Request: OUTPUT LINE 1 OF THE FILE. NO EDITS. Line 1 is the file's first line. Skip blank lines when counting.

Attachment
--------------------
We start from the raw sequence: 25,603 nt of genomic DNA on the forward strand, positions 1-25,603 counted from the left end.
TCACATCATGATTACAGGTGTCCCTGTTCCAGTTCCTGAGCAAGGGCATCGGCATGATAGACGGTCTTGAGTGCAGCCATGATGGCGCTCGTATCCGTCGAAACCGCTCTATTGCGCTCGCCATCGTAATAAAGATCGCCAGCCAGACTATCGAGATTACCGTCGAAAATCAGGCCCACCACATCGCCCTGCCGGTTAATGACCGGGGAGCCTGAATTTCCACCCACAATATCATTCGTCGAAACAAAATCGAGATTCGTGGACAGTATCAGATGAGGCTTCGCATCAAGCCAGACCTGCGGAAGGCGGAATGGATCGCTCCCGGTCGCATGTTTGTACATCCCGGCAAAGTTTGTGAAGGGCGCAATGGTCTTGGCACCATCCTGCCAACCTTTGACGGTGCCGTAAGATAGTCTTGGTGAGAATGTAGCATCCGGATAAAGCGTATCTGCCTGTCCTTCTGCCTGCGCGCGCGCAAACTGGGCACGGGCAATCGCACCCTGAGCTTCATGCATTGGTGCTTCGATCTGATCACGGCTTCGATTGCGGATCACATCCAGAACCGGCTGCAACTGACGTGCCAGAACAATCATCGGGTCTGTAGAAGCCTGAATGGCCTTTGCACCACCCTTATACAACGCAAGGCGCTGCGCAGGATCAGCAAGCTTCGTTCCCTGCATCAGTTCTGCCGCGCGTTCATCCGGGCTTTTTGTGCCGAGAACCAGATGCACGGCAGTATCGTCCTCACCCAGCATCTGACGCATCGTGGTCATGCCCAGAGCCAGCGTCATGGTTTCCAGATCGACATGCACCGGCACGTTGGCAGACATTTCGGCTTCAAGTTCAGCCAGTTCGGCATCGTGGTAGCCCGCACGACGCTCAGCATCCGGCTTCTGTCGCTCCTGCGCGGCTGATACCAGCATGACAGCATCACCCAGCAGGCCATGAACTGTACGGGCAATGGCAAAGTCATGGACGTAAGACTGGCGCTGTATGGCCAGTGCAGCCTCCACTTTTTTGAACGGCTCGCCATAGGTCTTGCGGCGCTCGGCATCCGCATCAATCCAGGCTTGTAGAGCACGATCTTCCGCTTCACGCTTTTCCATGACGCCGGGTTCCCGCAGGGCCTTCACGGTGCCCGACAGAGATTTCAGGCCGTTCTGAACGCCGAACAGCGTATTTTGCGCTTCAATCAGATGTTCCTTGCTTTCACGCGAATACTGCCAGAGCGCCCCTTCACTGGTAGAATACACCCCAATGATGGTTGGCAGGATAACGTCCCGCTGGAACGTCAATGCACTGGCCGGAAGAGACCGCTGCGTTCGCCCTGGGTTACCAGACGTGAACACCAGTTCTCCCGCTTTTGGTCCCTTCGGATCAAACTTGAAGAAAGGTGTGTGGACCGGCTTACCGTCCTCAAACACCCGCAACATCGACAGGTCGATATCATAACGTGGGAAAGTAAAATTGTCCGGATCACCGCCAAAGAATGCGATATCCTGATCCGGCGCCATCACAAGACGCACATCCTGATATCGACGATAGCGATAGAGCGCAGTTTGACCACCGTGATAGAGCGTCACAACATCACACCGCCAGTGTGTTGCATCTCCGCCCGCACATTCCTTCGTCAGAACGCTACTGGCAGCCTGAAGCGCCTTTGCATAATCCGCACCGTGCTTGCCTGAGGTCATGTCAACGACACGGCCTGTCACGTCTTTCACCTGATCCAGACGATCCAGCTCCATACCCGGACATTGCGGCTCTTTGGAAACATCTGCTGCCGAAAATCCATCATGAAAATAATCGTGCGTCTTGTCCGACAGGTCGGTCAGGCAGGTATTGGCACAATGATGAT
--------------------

We start from the raw sequence: 25,603 nt of genomic DNA on the forward strand, positions 1-25,603 counted from the left end.